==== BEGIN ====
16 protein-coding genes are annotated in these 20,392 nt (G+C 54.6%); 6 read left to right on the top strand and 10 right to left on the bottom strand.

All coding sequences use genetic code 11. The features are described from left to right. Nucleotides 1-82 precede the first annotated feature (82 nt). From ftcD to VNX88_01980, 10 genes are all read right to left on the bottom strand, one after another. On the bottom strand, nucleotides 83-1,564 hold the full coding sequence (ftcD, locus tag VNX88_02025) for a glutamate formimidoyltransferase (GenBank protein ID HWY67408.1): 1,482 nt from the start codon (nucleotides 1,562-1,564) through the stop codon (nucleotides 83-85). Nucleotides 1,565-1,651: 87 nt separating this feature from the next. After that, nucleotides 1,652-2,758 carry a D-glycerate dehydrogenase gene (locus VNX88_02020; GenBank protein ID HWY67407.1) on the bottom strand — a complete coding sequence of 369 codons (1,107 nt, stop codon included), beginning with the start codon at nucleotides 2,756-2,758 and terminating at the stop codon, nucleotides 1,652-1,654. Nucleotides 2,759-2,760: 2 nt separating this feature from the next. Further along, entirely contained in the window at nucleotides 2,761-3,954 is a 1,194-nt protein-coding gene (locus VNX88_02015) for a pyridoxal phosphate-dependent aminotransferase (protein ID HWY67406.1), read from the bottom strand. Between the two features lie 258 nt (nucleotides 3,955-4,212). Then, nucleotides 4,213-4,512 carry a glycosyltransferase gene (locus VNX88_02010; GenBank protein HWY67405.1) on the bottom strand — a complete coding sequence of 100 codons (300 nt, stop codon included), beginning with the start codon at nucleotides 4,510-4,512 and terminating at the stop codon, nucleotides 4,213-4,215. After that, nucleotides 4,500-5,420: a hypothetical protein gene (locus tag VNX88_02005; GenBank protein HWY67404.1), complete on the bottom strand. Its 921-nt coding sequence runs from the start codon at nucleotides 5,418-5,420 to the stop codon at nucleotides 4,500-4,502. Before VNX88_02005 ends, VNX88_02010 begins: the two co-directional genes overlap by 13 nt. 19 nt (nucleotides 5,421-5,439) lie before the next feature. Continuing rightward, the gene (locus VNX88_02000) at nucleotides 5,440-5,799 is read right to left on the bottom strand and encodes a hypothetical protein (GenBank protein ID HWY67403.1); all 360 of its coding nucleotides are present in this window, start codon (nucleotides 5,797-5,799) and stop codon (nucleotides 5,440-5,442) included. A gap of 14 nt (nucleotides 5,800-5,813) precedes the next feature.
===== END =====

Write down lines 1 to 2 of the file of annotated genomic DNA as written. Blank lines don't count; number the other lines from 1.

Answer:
16 protein-coding genes are annotated in these 20,392 nt (G+C 54.6%); 6 read left to right on the top strand and 10 right to left on the bottom strand.

All coding sequences use genetic code 11. The features are described from left to right. Nucleotides 1-82 precede the first annotated feature (82 nt). From ftcD to VNX88_01980, 10 genes are all read right to left on the bottom strand, one after another. On the bottom strand, nucleotides 83-1,564 hold the full coding sequence (ftcD, locus tag VNX88_02025) for a glutamate formimidoyltransferase (GenBank protein ID HWY67408.1): 1,482 nt from the start codon (nucleotides 1,562-1,564) through the stop codon (nucleotides 83-85). Nucleotides 1,565-1,651: 87 nt separating this feature from the next. After that, nucleotides 1,652-2,758 carry a D-glycerate dehydrogenase gene (locus VNX88_02020; GenBank protein ID HWY67407.1) on the bottom strand — a complete coding sequence of 369 codons (1,107 nt, stop codon included), beginning with the start codon at nucleotides 2,756-2,758 and terminating at the stop codon, nucleotides 1,652-1,654. Nucleotides 2,759-2,760: 2 nt separating this feature from the next. Further along, entirely contained in the window at nucleotides 2,761-3,954 is a 1,194-nt protein-coding gene (locus VNX88_02015) for a pyridoxal phosphate-dependent aminotransferase (protein ID HWY67406.1), read from the bottom strand. Between the two features lie 258 nt (nucleotides 3,955-4,212). Then, nucleotides 4,213-4,512 carry a glycosyltransferase gene (locus VNX88_02010; GenBank protein HWY67405.1) on the bottom strand — a complete coding sequence of 100 codons (300 nt, stop codon included), beginning with the start codon at nucleotides 4,510-4,512 and terminating at the stop codon, nucleotides 4,213-4,215. After that, nucleotides 4,500-5,420: a hypothetical protein gene (locus tag VNX88_02005; GenBank protein HWY67404.1), complete on the bottom strand. Its 921-nt coding sequence runs from the start codon at nucleotides 5,418-5,420 to the stop codon at nucleotides 4,500-4,502. Before VNX88_02005 ends, VNX88_02010 begins: the two co-directional genes overlap by 13 nt. 19 nt (nucleotides 5,421-5,439) lie before the next feature. Continuing rightward, the gene (locus VNX88_02000) at nucleotides 5,440-5,799 is read right to left on the bottom strand and encodes a hypothetical protein (GenBank protein ID HWY67403.1); all 360 of its coding nucleotides are present in this window, start codon (nucleotides 5,797-5,799) and stop codon (nucleotides 5,440-5,442) included. A gap of 14 nt (nucleotides 5,800-5,813) precedes the next feature.